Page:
Copper (Cu)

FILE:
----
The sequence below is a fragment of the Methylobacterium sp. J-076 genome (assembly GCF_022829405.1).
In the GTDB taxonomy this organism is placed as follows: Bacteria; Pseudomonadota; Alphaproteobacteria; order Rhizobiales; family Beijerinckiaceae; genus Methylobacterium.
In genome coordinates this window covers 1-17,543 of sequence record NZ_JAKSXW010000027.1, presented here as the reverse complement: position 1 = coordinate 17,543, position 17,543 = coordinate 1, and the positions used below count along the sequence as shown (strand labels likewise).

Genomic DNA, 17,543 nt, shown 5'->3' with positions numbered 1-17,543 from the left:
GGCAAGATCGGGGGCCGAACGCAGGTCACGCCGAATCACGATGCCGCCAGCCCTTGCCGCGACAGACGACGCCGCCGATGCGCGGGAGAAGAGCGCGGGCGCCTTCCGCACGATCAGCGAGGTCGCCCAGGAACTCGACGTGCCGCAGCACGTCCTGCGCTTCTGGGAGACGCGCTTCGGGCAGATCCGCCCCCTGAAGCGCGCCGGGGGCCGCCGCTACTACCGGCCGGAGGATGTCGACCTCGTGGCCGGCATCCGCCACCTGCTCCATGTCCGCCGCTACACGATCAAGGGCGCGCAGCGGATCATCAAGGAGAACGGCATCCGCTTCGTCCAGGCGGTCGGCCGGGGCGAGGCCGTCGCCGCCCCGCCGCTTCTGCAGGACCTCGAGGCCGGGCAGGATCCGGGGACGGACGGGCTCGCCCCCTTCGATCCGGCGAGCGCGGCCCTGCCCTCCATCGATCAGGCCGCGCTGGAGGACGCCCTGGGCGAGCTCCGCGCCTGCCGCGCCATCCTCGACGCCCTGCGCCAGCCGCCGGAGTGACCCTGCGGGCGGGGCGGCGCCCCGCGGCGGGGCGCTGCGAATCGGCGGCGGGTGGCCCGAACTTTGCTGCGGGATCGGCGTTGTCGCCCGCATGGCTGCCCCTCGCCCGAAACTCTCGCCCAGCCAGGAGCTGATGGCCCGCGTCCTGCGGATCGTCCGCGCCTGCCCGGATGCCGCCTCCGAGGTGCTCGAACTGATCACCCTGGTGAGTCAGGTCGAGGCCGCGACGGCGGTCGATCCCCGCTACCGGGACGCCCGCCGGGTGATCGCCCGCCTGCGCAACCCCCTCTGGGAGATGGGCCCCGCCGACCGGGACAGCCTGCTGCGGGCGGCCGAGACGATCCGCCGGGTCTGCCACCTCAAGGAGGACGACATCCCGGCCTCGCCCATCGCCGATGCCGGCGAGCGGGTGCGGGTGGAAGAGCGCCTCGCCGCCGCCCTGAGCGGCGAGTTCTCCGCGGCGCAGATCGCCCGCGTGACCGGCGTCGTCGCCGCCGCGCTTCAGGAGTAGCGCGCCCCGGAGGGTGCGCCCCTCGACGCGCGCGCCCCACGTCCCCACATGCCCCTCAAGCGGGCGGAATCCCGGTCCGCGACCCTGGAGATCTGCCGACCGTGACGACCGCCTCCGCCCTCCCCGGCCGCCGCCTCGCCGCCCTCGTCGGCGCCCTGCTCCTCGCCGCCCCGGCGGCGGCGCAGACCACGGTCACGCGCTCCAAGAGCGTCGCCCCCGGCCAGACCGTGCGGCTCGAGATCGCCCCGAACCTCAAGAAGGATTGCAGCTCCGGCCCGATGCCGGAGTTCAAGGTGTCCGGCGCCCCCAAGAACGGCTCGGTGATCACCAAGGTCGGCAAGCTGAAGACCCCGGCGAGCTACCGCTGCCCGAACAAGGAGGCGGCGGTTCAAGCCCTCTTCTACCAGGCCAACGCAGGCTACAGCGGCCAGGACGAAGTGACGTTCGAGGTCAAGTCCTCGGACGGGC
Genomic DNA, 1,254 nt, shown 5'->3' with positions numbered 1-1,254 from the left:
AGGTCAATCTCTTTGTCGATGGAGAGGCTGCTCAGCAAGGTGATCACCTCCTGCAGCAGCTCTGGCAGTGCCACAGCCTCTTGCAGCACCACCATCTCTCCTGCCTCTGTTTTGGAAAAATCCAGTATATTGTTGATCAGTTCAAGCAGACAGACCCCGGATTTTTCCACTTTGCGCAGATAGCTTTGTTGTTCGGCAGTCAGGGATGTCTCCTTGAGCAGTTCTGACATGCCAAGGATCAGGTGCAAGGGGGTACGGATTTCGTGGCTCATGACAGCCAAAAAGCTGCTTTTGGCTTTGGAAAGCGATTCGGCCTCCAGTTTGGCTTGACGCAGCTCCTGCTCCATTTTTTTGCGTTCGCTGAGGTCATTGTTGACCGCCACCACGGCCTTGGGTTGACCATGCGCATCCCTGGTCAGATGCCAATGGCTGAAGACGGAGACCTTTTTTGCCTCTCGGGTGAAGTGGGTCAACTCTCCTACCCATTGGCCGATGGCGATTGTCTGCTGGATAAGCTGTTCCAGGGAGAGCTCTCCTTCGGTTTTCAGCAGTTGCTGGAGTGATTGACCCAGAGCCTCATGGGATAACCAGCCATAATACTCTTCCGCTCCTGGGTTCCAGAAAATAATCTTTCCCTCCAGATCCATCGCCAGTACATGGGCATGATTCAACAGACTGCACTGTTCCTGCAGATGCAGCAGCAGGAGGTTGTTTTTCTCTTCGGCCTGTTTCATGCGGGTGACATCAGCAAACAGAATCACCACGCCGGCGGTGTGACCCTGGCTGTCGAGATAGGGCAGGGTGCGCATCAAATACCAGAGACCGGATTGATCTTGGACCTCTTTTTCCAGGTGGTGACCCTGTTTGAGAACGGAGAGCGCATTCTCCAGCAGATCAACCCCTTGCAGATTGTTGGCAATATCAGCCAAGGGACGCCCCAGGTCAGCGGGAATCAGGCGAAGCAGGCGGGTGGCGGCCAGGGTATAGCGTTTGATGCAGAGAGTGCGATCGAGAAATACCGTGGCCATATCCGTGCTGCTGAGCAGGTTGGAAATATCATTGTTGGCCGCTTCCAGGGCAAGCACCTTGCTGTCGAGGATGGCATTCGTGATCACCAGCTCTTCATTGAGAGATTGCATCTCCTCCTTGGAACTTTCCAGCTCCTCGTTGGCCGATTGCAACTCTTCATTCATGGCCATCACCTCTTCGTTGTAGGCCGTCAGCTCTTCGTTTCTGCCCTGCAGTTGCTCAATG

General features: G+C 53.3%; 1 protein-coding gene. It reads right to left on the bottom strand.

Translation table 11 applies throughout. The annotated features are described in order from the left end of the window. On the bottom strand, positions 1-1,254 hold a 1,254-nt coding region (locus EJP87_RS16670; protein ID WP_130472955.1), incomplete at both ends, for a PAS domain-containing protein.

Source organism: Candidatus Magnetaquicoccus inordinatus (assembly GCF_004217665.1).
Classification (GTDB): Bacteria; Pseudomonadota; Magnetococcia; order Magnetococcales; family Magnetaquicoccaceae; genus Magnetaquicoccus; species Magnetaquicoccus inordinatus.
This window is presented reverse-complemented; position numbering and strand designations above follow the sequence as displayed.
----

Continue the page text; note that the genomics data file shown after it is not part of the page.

Science / Periodic Table of Elements / Copper (Cu): Atomic number: 29, Atomic mass: 63.546 g.mol -1, Electronegativity: 1.9, Density: 8.9 at 20°C, Melting point: 1083 °C, Boiling point: 2595 °C, Vanderwaals radius: 0.128 nm, Ionic radius: 0.096 nm (+1) ; 0.069 nm (+3), Isotopes: 6, Electronic shell: [ Ar ] 3d10 4s1, Energy of first ionisation: 743.5 kJ.mol -1, Energy of second ionisation: 1946 kJ.mol -1, Standard potential: + 0.522 V ( Cu+/ Cu ) ; + 0.345 V (Cu2+/ Cu ), Discovered by: The ancients. Copper is a reddish metal with a face-centered cubic crystalline structure. It reflects red and orange light and absorbs other frequencies in the visible spectrum, due to its band structure, so it as a nice reddish colour. It is malleable, ductile, and an extremely good conductor of both heat and electricity. It is softer than iron but harder than zinc and can be polished to a bright finish. It is found in group Ib of the periodic table, together with silver and gold. Copper has low chemical reactivity. In moist air it slowly forms a greenish surface film called patina; this coating protects the metal from further attack. Applications: Most copper is used for electrical equipment (60%); construction, such as roofing and plumbing (20%); industrial machineri, such as heat exchangers (15%) and alloys (5%). The main long established copper alloys are bronze, brass (a copper-zinc alloy), copper-tin-zinc, which was strong enough to make guns and cannons, and was known as gun metal, copper and nichel, known as cupronickel, which was the preferred metal for low-denomination coins. Copper is ideal for electrical wiring because it is easily worked, can be drawn into fine wire and has a high electrical conductivity. Copper in the environment: Copper is a very common substance that occurs naturally in the environment and spreads through the environment through natural phenomena. Humans widely use copper. For instance it is applied in the industries and in agriculture. The production of copper has lifted over the last decades and due to this copper quantities in the environment have expanded. The world's copper production is still rising. This basically means that more and more copper ends up in the environment. Rivers are depositing sludge on their banks that is contaminated with copper, due to the disposal of copper-containing wastewater. Copper enters the air, mainly through release during the combustion of fossil fuels. Copper in air will remain there for an eminent period of time, before it settles when it starts to rain. It will than end up mainly in soils. As a result soils may also contain large quantities of copper after copper from the air has settled. Copper can be released into the environment by both natural sources and human activities. Examples of natural sources are wind-blown dust, decaying vegetation, forest fires and sea spray. A few examples of human activities that contribute to copper release have already been named. Other examples are mining, metal production, wood production and phosphate fertilizer production. Because copper is released both naturally and through human activity it is very widespread in the environment. Copper is often found near mines, industrial settings, landfills and waste disposals. Most copper compounds will settle and be bound to either water sediment or soil particles. Soluble copper compounds form the largest threat to human health. Usually water-soluble copper compounds occur in the environment after release through application in agriculture. World production of copper amounts to 12 million tonnes a year and exploitable reserves are aroun 300 million tonnes, which are expected to last for only another 25 years. About 2 million tonnes a year are reclaimed by recycling. Today copper is mined as major deposists in Chile, Indonesia, USA, Australia and Canada, which together account for around 80% of the world's copper. The main ore is a yellow copper-iron sulfide called chalcopyrite (CuFeS2).

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